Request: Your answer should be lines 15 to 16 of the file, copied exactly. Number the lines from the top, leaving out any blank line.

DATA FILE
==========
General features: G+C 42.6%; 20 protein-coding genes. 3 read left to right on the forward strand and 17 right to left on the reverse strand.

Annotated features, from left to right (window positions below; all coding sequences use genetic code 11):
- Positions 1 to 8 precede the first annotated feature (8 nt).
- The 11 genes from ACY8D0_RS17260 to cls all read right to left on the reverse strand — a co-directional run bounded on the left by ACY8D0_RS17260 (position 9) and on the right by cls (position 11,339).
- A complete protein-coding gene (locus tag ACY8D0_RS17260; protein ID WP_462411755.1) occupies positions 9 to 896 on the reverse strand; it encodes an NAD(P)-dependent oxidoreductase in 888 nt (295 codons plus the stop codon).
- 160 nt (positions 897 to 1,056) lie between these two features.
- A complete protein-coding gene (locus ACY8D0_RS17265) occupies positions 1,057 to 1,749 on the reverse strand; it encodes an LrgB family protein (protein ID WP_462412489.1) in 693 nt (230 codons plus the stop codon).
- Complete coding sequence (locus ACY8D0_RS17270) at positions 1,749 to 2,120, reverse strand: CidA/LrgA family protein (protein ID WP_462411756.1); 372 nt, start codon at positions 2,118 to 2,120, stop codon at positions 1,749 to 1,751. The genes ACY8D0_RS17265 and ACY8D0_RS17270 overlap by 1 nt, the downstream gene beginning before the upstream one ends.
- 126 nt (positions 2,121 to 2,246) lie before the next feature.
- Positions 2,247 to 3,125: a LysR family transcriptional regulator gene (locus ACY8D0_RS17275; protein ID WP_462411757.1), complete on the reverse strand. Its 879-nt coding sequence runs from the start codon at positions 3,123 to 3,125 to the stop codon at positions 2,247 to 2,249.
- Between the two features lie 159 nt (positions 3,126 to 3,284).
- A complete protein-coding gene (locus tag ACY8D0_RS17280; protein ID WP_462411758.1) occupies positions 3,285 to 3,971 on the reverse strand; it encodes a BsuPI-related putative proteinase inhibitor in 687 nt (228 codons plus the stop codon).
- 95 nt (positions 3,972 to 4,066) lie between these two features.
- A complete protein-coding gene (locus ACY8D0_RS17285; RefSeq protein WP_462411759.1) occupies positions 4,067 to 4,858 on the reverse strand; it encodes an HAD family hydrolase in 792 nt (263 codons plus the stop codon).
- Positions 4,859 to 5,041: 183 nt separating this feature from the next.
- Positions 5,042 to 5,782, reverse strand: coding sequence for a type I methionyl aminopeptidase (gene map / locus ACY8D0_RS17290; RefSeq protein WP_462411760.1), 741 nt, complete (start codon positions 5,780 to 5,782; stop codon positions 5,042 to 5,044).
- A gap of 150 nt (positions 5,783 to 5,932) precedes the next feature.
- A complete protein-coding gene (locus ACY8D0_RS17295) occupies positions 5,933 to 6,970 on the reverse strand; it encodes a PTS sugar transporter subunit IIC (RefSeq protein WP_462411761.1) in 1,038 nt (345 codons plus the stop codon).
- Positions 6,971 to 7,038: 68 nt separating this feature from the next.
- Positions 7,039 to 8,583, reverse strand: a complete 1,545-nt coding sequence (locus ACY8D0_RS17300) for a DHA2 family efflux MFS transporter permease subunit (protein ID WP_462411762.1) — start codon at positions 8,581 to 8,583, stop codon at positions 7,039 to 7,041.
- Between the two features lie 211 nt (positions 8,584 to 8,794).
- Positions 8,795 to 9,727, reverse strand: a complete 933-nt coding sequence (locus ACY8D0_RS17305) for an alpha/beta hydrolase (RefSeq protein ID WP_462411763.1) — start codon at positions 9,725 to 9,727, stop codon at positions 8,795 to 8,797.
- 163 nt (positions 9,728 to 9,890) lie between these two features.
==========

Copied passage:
- Positions 4,859 to 5,041: 183 nt separating this feature from the next.
- Positions 5,042 to 5,782, reverse strand: coding sequence for a type I methionyl aminopeptidase (gene map / locus ACY8D0_RS17290; RefSeq protein WP_462411760.1), 741 nt, complete (start codon positions 5,780 to 5,782; stop codon positions 5,042 to 5,044).